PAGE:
Like most music games, DJ Hero features an "energy" element, termed Euphoria, that you build up by perfectly completing short sections of the tracks and then triggering at the right moments to double your score modifier. It works as you'd expect: the better you plan for using Euphoria, the longer your double-score runs, the higher your final scores and star-count rating per track. Euphoria is triggered with a button to the left of the effects knob; in addition to a couple of on-screen indicators, it helpfully glows red when Euphoria can be used, but don't you dare look down, especially at the higher difficulty settings. Euphoria also automates the fades at higher difficulty settings, and you'll appreciate the brief respite.

My absolute favorite feature of DJ Hero is the rewind scheme. Hit enough notes without missing one, and you get a rewind, which allows you to spin the turntable backward and replay a sequence of notes for extra points. Some players may find the rewind feature frustrating at first. You can't spin the thing like a top; the idea is to flip the turntable around one revolution and get those note buttons right back under your fingers, all without looking down. Once you get the hang of it, it's a lot of fun, and it's impressive to watch someone pull off a clean rewind. DJ Hero is also reasonably forgiving when you miss the first note at the start of a rewound section; the additional tolerance is another wise decision from the game's designers. (Rewinds are not available in turntable/guitar-controller duets, whether automated or playing with a friend using a real guitar controller, and I'm not sure why. I think the guitar player could handle the rewinds, if not trigger them. It might add an interest element of wariness for the guitar player.)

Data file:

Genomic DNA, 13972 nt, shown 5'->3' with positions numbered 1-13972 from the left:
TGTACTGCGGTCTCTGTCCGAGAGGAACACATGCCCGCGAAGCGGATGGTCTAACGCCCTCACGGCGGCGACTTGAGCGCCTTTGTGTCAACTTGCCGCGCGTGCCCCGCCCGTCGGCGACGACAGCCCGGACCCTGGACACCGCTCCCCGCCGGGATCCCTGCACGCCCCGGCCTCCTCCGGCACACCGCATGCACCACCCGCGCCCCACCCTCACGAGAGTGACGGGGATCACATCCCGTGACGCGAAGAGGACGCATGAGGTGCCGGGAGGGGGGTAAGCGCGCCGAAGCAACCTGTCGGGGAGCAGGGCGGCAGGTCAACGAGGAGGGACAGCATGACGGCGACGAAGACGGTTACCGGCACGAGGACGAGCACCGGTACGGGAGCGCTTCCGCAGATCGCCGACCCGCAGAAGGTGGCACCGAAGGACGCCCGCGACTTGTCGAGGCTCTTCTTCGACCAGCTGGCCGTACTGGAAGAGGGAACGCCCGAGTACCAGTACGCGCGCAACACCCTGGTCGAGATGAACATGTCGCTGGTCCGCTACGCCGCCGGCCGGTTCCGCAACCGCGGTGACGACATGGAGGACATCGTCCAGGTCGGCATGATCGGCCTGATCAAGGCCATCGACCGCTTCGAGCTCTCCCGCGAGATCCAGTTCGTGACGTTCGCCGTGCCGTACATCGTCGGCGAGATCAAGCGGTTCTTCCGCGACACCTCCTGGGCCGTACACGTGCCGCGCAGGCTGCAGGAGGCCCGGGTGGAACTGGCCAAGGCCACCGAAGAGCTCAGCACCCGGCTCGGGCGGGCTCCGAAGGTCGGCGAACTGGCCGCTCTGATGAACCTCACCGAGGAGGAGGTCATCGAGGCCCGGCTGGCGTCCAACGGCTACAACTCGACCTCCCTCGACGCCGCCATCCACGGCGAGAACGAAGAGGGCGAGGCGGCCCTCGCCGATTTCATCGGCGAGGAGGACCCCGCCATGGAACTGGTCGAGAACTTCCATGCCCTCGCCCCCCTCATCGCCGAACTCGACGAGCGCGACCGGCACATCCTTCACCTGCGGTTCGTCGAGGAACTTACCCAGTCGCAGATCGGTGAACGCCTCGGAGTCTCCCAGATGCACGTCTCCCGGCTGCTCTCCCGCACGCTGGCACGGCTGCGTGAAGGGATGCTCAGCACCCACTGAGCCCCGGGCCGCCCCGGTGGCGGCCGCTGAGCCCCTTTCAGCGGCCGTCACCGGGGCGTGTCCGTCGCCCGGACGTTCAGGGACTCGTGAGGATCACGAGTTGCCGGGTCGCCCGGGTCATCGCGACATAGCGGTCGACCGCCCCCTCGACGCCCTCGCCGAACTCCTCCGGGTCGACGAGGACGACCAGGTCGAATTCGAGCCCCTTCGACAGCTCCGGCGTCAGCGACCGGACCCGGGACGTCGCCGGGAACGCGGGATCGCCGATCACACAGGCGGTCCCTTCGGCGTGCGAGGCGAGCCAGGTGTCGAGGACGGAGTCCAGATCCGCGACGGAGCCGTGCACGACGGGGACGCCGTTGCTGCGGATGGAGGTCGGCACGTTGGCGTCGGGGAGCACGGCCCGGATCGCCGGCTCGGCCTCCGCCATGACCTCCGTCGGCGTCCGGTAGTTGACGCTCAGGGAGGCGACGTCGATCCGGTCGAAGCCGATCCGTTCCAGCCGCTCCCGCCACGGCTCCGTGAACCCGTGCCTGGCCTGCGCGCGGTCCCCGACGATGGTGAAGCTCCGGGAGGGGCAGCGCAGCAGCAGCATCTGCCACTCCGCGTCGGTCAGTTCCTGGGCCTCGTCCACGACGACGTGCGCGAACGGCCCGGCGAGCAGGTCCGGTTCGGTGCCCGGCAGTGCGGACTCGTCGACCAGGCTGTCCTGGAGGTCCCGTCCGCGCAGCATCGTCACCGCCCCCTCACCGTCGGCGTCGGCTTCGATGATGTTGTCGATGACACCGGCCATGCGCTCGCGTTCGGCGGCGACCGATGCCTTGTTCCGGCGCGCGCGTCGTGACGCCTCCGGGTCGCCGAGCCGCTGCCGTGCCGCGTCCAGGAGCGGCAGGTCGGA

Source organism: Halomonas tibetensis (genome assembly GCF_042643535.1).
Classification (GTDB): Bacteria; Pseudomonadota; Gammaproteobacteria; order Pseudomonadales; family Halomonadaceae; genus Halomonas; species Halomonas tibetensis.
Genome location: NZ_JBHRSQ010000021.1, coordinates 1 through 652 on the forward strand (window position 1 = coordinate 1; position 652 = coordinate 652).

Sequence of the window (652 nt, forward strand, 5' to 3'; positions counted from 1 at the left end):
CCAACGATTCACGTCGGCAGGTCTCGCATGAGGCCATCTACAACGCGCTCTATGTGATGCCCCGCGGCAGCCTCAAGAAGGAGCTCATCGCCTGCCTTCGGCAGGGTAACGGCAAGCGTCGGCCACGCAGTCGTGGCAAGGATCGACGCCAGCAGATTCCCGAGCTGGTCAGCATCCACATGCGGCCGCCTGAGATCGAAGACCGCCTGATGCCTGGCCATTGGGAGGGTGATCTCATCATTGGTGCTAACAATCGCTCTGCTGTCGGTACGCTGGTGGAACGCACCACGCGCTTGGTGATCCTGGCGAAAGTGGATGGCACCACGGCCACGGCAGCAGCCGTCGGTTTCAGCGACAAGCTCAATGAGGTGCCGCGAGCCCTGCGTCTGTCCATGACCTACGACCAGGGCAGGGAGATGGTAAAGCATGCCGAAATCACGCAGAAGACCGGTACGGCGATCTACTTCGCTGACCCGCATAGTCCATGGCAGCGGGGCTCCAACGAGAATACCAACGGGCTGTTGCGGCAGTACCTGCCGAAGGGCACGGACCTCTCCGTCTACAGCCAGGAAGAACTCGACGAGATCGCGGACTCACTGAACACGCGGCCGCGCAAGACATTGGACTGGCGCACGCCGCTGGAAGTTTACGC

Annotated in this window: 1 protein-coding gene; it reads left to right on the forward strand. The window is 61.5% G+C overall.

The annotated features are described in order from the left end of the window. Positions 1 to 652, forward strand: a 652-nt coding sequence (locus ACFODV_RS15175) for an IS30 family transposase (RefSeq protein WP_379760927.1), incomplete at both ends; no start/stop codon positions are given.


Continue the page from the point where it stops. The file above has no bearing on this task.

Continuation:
The set lists are pretty well mixed, but they do tend a lot toward the contemporary club mixes of today: hip-hop, urban R&B and soul. If that's not your thing, keep an open mind. Some of my favorite set lists turned out to be comprised of tracks I'd otherwise have shown little interest in. All the mixes are nicely done, though some will certainly appeal to different tastes better than others. For me, the eight-song Daft Punk set list would likely be worth the price of entry all by itself. Others will have their own favorites, and there's bound to be plenty of downloadable content on the way — in fact, the first DLC mixes were released on the same day as the game's release.

DJ Hero supports online play, leaderboards and Trophies — all the things you'd expect in a contemporary top-tier PS3 game — but the most significant thing about this title is how wildly original it is in a genre that I was sure was by now was completely saturated and becoming staid. As an experiment, during review gameplay of DJ Hero, I went back and played some Guitar Hero and Rock Band, and I found them significantly lackluster in comparison. In the guitar games, as much as I may like some of the music, I know I'm not really playing a single note. In DJ Hero, I really do get the distinct sense that I'm spinning for a full house. This title will appeal to both casual and core gamers alike, with a beginner's mode even toddler children can play fairly well and enjoy. On the other end of the spectrum, the higher difficulty levels are enough to drive you insane — or keep you regularly playing DJ Hero for a couple of years.

Score: 9.5/10